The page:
Commentary by Katrina Owens
My family back in Ontario will have a laugh at this week’s commentary, mainly because of my unrealistic-fear of bees and wasps. My phobia reached an all time high last year – I almost made my sister get into an accident because there were a wasp in the car, oh memories. I’m probably the last person in the world who would say help save the bees, but recently I’ve had a change of heart. So take this how you will, but I’m asking you to pause for a second and think about your weekend plans. I’m assuming getting the yard and garden ready for planting. Part of this annual routine may include spraying pesticide on those pesky dandelions, I’m hoping if you read this beforehand, you may have a change of heart too.
If you do choose to douse weed killer on your dandelions (and by all means, your choice is your choice, don’t take this as a personal attack), but, you will be killing an essential nutrient for bees after a long, cold winter.
As much as dandelions are thought as a weed-of-sorts, they are other pollinators are needed now more than ever. By not spraying the dandelions with otherwise poison, you’ll be helping save the some-odd 800 native bee species in Canada, and the European honeybees that currently face extinction. The Canadian bee population is facing problems because of Colony Collapse Disorder, which happens when hives are lost to mites, pesticides and other causes.
I’m going to assume that some of you may be asking: why should we care? Aren’t bees mean and sting people?
Unfortunately it seems a lot of the time bees are painted with the same brush as wasps, which tend to be a bit more temperamental and play a small part in grand scheme of things. Now native bees and honeybees on the other hand, play a huge part in crops, fruit, and flowers – mostly anything we eat actually has some sort of connection to the bee. According to Lori Weidenhammer, a bee expert based out of Vancouver, about one out of every three mouthfuls of food has been pollinated by bees, and the majority of the colourful and healthy foods are bee-pollinated.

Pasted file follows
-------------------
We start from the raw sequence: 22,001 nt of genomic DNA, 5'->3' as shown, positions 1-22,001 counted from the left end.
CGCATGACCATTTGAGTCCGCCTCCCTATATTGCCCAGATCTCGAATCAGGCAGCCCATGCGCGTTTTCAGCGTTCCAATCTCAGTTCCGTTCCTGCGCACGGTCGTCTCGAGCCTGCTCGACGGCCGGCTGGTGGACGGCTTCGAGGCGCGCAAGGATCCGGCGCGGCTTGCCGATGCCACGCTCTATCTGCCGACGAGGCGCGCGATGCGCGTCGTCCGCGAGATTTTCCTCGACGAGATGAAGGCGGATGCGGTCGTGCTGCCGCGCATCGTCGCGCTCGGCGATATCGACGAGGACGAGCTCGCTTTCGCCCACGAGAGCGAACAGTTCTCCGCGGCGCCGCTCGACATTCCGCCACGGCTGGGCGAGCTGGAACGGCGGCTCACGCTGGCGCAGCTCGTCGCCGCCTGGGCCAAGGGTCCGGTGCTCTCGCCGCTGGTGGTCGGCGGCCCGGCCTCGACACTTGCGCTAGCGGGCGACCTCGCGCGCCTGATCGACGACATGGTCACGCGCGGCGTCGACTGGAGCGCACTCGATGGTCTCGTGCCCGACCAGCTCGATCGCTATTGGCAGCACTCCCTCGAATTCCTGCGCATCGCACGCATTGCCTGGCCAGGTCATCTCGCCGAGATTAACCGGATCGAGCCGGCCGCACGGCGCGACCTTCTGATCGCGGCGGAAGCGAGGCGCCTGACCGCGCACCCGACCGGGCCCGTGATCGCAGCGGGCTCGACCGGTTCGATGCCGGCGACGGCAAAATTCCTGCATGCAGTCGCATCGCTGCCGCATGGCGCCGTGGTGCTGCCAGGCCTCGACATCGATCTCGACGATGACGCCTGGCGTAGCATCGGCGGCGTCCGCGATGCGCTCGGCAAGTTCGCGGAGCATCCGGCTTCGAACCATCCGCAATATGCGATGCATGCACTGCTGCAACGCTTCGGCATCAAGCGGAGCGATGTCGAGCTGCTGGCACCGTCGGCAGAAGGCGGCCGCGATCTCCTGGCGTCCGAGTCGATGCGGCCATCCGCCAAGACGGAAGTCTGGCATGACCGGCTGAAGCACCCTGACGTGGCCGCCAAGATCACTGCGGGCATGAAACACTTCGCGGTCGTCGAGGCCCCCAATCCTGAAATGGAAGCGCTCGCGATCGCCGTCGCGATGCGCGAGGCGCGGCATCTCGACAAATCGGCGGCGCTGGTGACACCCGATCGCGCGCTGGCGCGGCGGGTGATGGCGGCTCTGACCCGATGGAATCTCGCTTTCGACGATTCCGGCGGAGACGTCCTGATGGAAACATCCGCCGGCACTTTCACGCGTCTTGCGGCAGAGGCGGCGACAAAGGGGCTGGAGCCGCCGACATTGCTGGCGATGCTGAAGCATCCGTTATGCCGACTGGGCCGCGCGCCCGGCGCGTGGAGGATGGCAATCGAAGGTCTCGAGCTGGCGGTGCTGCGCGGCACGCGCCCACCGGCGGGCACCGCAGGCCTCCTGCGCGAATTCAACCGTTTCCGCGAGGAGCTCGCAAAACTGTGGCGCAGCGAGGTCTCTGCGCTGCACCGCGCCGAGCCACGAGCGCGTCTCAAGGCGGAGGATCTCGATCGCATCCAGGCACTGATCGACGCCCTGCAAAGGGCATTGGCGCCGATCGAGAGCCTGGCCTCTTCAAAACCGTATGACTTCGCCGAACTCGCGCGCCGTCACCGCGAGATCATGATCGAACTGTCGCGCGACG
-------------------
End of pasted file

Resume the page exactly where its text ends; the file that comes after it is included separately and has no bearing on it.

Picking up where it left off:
To put it into perspective, here are some of the crops that would disappear without bees, apples, almonds, blueberries, watermelon, cherries, peaches, avocados, cucumbers, cranberries, onions, grapefruit, oranges, raspberries, cantaloupe, pumpkins, pears and plums – just to name a few.
As I mentioned before, one of the main reasons for the rapid decline in the Canadian bee population is habitat loss. Referencing Weidenhammer, who says, bees need nesting habitats, lots of rural land and an abundance of just the right flowers. I’m sorry to be the bearer of bad news, but in today’s age finding that combination is slim to none. In additional to that, the land that is available for the bees are usually covered with pesticides, which is a big problem all in itself.
So what can you do to help: plant like your life depended on it! Different wildflowers, lavender, oregano, basil, scarlet runner beans, and kale should do the trick. And keep those little pesky dandelions and tiny daises on your lawn, without the harmful pesticides. I was surprised to hear that you can also build smaller habitats right in your backyard garden. It’s as easy as drilling an array of holes in a log, or leaving a little soil bare for the native bees that nest in the ground. And of course, stop squishing/stomping/swatting the bees. With a little research you’ll be on your way to helping the bees, take it from a former serial bee-killer, they’re all not mean and don’t sting!